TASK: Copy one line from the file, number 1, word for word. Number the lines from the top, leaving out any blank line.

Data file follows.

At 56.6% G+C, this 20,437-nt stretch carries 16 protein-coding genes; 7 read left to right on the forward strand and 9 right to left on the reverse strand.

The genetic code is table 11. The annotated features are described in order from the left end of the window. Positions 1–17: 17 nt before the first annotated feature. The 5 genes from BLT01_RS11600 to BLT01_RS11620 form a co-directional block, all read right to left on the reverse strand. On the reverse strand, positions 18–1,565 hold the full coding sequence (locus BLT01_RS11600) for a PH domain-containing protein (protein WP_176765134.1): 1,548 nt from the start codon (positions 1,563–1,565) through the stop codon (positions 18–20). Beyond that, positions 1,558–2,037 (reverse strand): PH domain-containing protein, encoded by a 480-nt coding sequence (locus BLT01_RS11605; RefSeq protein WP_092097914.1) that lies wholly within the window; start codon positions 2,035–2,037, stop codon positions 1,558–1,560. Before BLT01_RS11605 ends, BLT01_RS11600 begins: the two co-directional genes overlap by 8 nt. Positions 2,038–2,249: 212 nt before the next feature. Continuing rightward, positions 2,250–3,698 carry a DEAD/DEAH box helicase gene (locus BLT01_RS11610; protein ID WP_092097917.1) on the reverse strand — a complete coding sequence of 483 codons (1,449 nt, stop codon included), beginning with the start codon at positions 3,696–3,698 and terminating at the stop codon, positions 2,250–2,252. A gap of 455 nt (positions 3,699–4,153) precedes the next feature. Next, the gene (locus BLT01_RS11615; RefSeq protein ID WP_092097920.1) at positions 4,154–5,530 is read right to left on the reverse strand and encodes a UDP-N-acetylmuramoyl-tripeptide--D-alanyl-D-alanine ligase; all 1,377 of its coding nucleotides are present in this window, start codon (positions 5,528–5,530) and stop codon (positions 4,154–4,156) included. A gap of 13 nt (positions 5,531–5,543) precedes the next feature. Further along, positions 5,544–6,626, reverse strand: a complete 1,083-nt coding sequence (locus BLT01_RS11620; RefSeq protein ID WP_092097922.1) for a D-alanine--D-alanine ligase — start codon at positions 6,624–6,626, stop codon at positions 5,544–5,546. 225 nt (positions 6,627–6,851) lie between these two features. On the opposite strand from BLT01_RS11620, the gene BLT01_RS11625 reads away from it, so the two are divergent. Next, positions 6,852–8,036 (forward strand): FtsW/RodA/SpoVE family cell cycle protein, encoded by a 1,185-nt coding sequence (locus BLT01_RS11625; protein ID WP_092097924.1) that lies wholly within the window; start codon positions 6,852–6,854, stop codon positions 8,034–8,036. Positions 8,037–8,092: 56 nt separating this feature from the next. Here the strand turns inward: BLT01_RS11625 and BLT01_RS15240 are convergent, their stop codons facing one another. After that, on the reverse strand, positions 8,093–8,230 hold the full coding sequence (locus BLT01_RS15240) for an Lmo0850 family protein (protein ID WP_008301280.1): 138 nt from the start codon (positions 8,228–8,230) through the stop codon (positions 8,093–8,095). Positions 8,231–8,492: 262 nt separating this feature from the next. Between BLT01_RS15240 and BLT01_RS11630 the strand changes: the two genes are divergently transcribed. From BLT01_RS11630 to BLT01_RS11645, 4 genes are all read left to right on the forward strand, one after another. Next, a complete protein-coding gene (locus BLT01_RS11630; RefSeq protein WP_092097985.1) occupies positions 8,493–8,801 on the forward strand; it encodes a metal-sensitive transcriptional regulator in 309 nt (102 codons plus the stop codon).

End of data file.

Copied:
At 56.6% G+C, this 20,437-nt stretch carries 16 protein-coding genes; 7 read left to right on the forward strand and 9 right to left on the reverse strand.